Adding a pond to your property gives it a unique aesthetic that no other form of landscaping can match.
That being said, installing an actual pond involves a couple more steps than you may realize. For example, unless you want your pond to turn into an eyesore, you’re going to need pond leak sealer.
Keeping Your Pond Intact
Hopefully, you understand that a pond is not made by simply digging a large hole in your yard. Even if it holds water, it won’t be doing so for long. That water will end up in your soil and large swaths of your yard will die from such a large amount.
The solution to this problem is to use pond sealer. This material essentially creates an impenetrable wall that keeps the water in place.
Another great thing about pond sealer is that it allows you to pick the exact shape you want for this body of water. Depending on your personal preferences and the amount of space you have available, your pond could take on just about any form you have in mind.
Keeping Your Pond Safe for Fish
There are all kinds of materials you could use to seal the border of your customized pond. Unfortunately, many of these would be toxic to fish you may plan on keeping. The same goes for any ducks that stop by or even your pets that may take a dip every now and then.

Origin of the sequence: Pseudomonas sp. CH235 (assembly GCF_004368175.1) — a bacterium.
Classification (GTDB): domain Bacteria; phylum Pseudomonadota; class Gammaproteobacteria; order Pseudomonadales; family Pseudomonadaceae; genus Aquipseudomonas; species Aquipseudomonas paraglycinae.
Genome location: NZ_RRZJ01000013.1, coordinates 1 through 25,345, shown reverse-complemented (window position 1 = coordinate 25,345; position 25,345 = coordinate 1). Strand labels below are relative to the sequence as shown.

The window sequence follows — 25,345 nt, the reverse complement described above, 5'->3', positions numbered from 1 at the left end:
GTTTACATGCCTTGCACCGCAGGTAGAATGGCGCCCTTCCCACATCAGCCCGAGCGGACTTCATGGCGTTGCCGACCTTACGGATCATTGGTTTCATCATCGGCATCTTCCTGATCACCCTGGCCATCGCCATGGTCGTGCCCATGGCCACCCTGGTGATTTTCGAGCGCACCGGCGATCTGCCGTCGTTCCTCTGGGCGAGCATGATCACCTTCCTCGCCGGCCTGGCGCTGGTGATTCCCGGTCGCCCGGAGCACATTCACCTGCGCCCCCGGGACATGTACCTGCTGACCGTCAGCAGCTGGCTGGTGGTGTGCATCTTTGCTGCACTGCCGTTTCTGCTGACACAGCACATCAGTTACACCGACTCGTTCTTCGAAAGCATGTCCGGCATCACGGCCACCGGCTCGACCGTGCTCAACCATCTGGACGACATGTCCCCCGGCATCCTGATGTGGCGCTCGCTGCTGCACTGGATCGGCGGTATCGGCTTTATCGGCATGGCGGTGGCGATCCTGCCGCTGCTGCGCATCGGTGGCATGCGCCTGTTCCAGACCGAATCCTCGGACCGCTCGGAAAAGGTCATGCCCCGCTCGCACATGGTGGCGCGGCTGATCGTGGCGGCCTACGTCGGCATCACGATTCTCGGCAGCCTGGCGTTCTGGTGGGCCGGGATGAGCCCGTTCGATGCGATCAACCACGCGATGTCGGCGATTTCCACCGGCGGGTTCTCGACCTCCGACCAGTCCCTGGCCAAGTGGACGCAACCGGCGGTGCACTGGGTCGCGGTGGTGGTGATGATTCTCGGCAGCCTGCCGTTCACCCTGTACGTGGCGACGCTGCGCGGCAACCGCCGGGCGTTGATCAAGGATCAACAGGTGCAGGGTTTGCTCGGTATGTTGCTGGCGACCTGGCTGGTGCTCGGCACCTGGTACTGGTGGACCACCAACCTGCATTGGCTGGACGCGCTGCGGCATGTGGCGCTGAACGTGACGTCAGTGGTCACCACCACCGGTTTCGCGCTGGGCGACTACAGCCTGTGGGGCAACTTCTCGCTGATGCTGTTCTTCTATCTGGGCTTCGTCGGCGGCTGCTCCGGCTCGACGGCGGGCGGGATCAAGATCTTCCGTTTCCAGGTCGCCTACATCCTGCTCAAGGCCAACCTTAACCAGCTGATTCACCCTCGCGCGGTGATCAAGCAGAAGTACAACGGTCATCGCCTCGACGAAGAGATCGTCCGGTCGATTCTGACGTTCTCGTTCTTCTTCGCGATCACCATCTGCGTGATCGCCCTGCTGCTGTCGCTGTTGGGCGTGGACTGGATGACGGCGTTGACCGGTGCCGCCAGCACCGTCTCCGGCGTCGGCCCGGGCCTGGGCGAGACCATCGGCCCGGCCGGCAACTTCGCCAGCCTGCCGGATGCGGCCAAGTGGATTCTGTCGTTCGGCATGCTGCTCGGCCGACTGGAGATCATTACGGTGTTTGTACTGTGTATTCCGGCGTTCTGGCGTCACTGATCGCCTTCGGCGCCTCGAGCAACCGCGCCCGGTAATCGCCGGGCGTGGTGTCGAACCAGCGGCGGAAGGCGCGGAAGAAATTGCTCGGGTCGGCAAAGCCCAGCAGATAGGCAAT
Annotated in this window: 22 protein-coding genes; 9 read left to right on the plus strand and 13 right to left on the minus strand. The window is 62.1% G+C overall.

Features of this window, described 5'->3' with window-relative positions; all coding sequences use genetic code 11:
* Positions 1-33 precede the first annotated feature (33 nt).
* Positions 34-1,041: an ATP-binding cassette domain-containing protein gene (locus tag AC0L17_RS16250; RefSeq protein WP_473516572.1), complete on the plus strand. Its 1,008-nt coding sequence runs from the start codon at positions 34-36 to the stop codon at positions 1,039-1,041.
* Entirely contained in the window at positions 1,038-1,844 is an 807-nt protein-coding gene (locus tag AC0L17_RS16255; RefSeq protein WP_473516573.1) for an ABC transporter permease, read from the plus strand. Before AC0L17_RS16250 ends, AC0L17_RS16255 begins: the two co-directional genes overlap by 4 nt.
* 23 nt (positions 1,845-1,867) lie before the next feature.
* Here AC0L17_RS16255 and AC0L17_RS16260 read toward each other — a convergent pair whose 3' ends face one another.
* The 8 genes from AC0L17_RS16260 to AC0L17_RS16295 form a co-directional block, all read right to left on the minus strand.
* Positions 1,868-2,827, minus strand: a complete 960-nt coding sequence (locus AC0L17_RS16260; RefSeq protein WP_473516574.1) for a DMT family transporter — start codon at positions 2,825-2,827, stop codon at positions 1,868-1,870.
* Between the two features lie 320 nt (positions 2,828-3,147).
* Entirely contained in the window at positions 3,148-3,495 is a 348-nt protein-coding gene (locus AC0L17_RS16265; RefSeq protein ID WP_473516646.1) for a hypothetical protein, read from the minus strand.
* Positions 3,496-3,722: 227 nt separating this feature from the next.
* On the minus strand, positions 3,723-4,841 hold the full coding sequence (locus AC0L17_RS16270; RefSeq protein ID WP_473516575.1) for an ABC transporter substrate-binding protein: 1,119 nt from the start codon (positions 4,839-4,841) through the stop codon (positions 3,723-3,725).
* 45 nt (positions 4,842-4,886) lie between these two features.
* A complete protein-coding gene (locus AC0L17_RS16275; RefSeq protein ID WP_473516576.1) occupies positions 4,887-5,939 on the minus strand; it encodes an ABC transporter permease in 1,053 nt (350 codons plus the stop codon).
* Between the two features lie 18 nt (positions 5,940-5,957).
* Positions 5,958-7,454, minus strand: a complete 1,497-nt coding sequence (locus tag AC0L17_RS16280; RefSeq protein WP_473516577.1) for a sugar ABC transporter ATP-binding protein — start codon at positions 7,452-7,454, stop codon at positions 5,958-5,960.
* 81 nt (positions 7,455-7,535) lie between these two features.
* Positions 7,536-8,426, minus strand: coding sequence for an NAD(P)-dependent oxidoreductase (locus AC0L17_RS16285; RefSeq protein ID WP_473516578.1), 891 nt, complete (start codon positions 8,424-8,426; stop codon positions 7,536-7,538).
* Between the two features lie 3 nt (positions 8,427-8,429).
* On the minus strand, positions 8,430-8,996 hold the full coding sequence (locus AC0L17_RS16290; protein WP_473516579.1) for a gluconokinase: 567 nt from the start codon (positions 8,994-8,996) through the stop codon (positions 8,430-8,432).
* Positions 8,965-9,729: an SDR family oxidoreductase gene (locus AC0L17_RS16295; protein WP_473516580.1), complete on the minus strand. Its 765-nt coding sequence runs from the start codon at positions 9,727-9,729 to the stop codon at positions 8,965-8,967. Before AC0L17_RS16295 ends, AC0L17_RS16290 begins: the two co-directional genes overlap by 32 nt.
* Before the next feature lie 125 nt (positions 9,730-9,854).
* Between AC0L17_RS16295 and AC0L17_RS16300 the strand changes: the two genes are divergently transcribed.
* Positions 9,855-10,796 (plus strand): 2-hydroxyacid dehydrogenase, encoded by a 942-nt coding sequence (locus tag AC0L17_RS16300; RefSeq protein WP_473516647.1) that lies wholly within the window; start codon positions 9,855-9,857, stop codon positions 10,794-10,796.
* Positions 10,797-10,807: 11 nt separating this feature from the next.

Modern versions of pond leak sealer are made with the needs of your animals in mind. The companies that make them also understand their products must be safe for plant life, too. They aren’t toxic and they won’t hurt any organism. All they do is keep water in place.
Choose an Actual Pond Sealer, not a Repellant
Some people make the mistake of confusing sealants with repellants. That’s because you often here the former term used when describing the chemical entrusted with “sealing” decks and other structures. These types of chemicals aren’t actually made to permanently keep large amounts of water at bay, though. They’re actually repellants, made to simply block water from the wood until it evaporates.
You can’t use this kind of chemical for your manmade pond. Again, some people have chosen a flimsy liner that they then added sealant to for this purpose. While it may “work” at first, it won’t be long before both barriers give way.
Understanding the Unique Needs of Your Pond
Finally, before you choose a sealer, think about the unique needs of your pond. Put simply, if you have a lot of angles to cover, you’ll want to use rubber. Otherwise, a good epoxy will be best because of its superior bond strength. In fact, 9/10 times, you’ll be better off if you choose a strong epoxy – one that doesn’t suffer from the traditional problems of being brittle.
Take your time with this important decision. Now that you understand what a pond sealer is, you should be better prepared to choose one that will keep your property’s body of water intact forever.